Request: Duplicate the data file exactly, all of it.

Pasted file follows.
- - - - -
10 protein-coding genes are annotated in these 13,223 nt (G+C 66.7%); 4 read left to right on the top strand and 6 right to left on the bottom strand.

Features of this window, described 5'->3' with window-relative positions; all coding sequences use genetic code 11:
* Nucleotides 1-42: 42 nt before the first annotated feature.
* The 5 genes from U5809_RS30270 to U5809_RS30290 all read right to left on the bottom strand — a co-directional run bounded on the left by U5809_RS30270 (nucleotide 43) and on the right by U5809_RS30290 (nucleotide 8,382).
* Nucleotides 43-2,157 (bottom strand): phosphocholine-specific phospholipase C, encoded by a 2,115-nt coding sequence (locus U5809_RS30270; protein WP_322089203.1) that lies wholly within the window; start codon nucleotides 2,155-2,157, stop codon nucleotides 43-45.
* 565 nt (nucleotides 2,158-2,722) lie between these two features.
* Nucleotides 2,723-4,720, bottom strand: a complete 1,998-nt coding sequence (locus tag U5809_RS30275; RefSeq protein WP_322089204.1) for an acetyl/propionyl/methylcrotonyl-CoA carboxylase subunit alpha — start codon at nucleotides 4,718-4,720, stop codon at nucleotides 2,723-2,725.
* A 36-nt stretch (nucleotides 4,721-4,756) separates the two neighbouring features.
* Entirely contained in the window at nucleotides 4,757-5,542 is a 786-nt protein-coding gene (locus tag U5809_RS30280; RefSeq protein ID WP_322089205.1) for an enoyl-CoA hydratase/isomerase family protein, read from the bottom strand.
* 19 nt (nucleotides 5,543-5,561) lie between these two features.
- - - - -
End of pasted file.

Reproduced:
10 protein-coding genes are annotated in these 13,223 nt (G+C 66.7%); 4 read left to right on the top strand and 6 right to left on the bottom strand.

Features of this window, described 5'->3' with window-relative positions; all coding sequences use genetic code 11:
* Nucleotides 1-42: 42 nt before the first annotated feature.
* The 5 genes from U5809_RS30270 to U5809_RS30290 all read right to left on the bottom strand — a co-directional run bounded on the left by U5809_RS30270 (nucleotide 43) and on the right by U5809_RS30290 (nucleotide 8,382).
* Nucleotides 43-2,157 (bottom strand): phosphocholine-specific phospholipase C, encoded by a 2,115-nt coding sequence (locus U5809_RS30270; protein WP_322089203.1) that lies wholly within the window; start codon nucleotides 2,155-2,157, stop codon nucleotides 43-45.
* 565 nt (nucleotides 2,158-2,722) lie between these two features.
* Nucleotides 2,723-4,720, bottom strand: a complete 1,998-nt coding sequence (locus tag U5809_RS30275; RefSeq protein WP_322089204.1) for an acetyl/propionyl/methylcrotonyl-CoA carboxylase subunit alpha — start codon at nucleotides 4,718-4,720, stop codon at nucleotides 2,723-2,725.
* A 36-nt stretch (nucleotides 4,721-4,756) separates the two neighbouring features.
* Entirely contained in the window at nucleotides 4,757-5,542 is a 786-nt protein-coding gene (locus tag U5809_RS30280; RefSeq protein ID WP_322089205.1) for an enoyl-CoA hydratase/isomerase family protein, read from the bottom strand.
* 19 nt (nucleotides 5,543-5,561) lie between these two features.